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Renwick Gallery Reopens with Renewed Sense of ‘Wonder’

By Michelle Donahue

"In the Midnight Garden" by Jennifer Angus, 2015. Cochineal, various insects, and mixed media (Courtesy of Jennifer Angus)

“In the Midnight Garden” by Jennifer Angus, 2015. Cochineal, various insects, and mixed media. (Courtesy of Jennifer Angus)

An intersecting prism of light arcs overhead—made of thousands of strands of thread. A massive hemlock tree hovers above the floor, occupying an equally massive gallery from portal to portal. The Chesapeake Bay and its tributaries, rendered in shining marbles, meander across the floor and up the walls of its space.

Walk into the newly renovated Renwick Gallery of the Smithsonian American Art Museum, and the debut exhibition there grabs the mind and does not let go.

“Wonder,” which features nine artists’ interpretations of experiences that create awe, opened Nov. 13 in the revamped space, whose updates, including new windows and all-new LED lighting, are expected to save the building 70 percent in energy costs over the next several years.

"Middle Fork (Cascades)" by John Grade, 2015. Reclaimed old-growth western red cedar. (Courtesy of John Grade)

“Middle Fork (Cascades)” by John Grade, 2015. Reclaimed old-growth western red cedar. (Courtesy of John Grade)

By complete coincidence, all of the works draw from nature for their inspiration. The artists walked through the building while it was still empty to help direct their creativity, Nicholas Bell, curator of the “Wonder” exhibition, points out. The artists all worked toward nature in their own way, but were not directed to do so.

The artists were chosen for their sensitivity to architectural space, their passion for making, and an intense attentiveness to what surrounds them, Bell continues. The exhibition turns the Renwick’s mission to show the work of artisans and craftsmen on its head by inviting the finished works to dominate the galleries. Yet every object in the museum is as painstakingly fashioned as any smaller work of craft.

"Plexus A1" by Gabriel Dawe, 2015. Thread, wood, hooks and steel. (Courtesy of the artist and Conduit Gallery)

“Plexus A1” by Gabriel Dawe, 2015. Thread, wood, hooks and steel. (Courtesy of the artist and Conduit Gallery)

“When people come to the Renwick, they come to ponder what it means to be skilled, to value labor and process in an age when a lot of that information has been forgotten,” Bell said. “And here we see regular objects, things you’re used to, but out of context and filtered through the artists’ genius.”

“It says that people are really concerned and interested in what’s going on in the world,” Bell said. “The artists looked to the natural world. That’s where they find wonder for themselves. When you come here, it refreshes your eyes, so when you go back outside, you have the potential to see the world differently.”

Untitled, by Tara Donovan, 2014. Styrene index cards, metal, wood, paint and glue (© Tara Donovan, courtesy of Pace Gallery)

Untitled, by Tara Donovan, 2014. Styrene index cards, metal, wood, paint and glue. (© Tara Donovan, courtesy Pace Gallery)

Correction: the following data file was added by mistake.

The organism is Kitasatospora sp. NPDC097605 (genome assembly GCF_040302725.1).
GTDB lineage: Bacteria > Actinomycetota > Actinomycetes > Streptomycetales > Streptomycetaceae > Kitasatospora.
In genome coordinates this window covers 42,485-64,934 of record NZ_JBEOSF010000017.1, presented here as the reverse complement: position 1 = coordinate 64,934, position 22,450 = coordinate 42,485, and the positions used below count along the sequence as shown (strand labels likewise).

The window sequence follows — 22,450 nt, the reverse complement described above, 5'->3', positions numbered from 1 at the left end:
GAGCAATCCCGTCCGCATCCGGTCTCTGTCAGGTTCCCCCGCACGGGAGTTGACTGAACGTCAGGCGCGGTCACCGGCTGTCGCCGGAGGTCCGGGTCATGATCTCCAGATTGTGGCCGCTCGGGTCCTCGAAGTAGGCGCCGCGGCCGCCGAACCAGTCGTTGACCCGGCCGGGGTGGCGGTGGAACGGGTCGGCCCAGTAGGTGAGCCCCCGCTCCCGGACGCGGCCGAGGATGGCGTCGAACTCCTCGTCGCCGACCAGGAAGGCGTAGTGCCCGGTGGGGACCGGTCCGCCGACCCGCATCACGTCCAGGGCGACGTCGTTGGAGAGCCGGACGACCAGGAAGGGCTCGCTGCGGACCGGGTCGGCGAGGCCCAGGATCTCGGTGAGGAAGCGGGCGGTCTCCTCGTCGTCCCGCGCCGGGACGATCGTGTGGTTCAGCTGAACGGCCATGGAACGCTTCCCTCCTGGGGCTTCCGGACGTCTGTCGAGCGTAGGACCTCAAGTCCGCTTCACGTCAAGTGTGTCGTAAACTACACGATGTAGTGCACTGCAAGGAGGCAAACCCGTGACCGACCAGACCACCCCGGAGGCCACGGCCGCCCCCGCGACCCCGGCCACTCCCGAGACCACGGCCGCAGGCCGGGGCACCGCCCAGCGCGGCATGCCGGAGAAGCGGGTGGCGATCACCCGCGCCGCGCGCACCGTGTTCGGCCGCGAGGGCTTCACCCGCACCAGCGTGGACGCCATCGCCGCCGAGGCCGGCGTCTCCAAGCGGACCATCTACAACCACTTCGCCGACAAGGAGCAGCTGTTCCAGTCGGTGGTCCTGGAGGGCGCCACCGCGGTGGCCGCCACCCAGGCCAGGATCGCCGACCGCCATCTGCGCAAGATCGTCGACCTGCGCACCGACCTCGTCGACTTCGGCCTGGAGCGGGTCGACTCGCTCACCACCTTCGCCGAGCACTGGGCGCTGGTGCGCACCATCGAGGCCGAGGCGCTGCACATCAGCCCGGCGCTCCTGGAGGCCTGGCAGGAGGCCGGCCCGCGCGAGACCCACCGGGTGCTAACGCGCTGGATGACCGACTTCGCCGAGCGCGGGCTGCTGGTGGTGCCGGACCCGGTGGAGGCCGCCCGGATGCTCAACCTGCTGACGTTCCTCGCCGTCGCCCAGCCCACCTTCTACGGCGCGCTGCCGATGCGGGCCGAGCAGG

John Grade made his sculpture, Middle Fork, by casting a live, 150-year-old hemlock in the forest near his home in Seattle. Piece by piece, he brought castings of the tree back to his studio, then recreated the tree with whittled pieces of reclaimed cedar, made with the help of volunteers. Once its exhibition is complete, Grade plans to return the sculpture to the base of the live tree from which it was made and allow it to decompose there.

Architect Maya Lin, perhaps most famous for her winning design of the Vietnam War Memorial while still a college student at Yale, brought the Chesapeake Bay indoors, recreating it from thousands of translucent marbles affixed to the floor and walls. Creeping up the walls and around the windows, its far-reaching tendrils show just how broad the reach of the estuary and its tributaries is, an impact difficult to represent on a mere map.

"Folding the Chesapeake," Maya Lin, 2015. Marbles and adhesive. (Courtesy of Maya Lin Studio)

“Folding the Chesapeake,” Maya Lin, 2015. Marbles and adhesive. (Courtesy Maya Lin Studio)

Soon the Renwick will host a tour with an entomologist from the Smithsonian’s National Museum of Natural History to go through space Jennifer Angus created: four walls of natural wallpaper-like designs, made entirely from the bodies of insects.

Though most of the installations will move on by mid-2016, Leo Villareal’s glittery suspended sculpture, composed of 23,000 LEDs pulsating in a perpetual random pattern, will become a permanent addition to the Renwick, said Betsy Broun, The Margaret and Terry Stent Director, Smithsonian American Art Museum.

Shindig, Patrick Dougherty, 2015. Willow saplings (Courtesy of Patrick Dougherty)

Shindig, Patrick Dougherty, 2015. Willow saplings (Courtesy of Patrick Dougherty)

Broun also noted that the decision to annotate the engraved inscription above the Renwick’s entryway, “Dedicated To (the future of) Art”, is a fun-spirited and enthusiastic nod to the innovations that the present and future bring to what it means to be a craftsman in the 21st century.

“We’re not turning our backs on the digital age; many artists couldn’t be here without it,” Broun said. “But what the eye and hand do, together with what the mind and computer do, combine to create something wondrous, and that validates us as human beings.”

 

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